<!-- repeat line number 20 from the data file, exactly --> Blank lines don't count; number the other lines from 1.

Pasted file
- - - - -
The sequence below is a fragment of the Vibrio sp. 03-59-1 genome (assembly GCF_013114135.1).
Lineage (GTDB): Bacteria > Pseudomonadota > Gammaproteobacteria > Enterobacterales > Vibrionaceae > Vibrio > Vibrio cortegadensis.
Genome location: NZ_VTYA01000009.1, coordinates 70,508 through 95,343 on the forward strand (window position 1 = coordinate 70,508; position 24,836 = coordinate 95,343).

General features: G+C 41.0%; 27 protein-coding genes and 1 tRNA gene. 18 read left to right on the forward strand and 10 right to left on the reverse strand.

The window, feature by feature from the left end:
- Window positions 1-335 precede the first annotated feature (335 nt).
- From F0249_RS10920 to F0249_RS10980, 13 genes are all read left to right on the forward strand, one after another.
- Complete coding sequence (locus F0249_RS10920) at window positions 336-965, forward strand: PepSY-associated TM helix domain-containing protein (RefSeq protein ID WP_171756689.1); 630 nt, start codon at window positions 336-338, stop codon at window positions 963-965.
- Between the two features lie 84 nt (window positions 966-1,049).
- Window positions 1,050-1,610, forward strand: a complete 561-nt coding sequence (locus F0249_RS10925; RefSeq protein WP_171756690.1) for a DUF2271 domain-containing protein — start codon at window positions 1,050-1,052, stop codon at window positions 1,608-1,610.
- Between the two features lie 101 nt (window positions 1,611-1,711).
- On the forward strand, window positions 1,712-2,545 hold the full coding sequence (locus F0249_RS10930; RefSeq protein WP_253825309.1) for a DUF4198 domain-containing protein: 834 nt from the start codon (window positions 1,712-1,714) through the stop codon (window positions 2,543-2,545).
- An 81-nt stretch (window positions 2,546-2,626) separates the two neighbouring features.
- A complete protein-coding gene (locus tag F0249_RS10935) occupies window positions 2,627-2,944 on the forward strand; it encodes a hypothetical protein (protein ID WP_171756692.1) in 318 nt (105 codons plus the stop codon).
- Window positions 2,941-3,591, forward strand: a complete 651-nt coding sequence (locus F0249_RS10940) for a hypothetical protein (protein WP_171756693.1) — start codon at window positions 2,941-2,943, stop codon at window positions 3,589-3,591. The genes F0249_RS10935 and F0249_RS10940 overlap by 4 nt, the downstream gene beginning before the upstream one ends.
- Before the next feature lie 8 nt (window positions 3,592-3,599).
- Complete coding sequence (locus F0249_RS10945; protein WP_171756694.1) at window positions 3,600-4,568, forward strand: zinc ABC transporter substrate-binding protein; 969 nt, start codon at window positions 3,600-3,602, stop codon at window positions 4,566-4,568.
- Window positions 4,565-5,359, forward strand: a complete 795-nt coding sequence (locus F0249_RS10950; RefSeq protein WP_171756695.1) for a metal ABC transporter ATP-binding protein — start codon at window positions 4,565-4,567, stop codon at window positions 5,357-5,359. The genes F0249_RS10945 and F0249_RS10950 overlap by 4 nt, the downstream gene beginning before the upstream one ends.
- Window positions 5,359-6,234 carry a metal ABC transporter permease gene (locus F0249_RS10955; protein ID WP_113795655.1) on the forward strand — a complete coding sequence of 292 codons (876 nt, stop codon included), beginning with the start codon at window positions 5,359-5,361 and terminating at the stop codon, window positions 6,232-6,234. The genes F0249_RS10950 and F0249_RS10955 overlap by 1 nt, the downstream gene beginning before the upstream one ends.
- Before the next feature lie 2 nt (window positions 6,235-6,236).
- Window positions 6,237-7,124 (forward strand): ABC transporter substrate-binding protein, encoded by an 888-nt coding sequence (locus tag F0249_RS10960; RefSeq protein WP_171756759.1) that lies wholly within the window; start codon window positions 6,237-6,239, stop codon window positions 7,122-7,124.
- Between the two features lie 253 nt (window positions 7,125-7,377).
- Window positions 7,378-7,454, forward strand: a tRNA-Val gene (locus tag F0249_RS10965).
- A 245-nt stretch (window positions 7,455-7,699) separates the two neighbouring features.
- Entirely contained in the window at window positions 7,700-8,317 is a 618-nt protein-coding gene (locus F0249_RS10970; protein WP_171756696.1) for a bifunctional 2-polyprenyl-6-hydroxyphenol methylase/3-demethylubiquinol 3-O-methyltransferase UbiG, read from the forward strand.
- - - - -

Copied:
- Before the next feature lie 2 nt (window positions 6,235-6,236).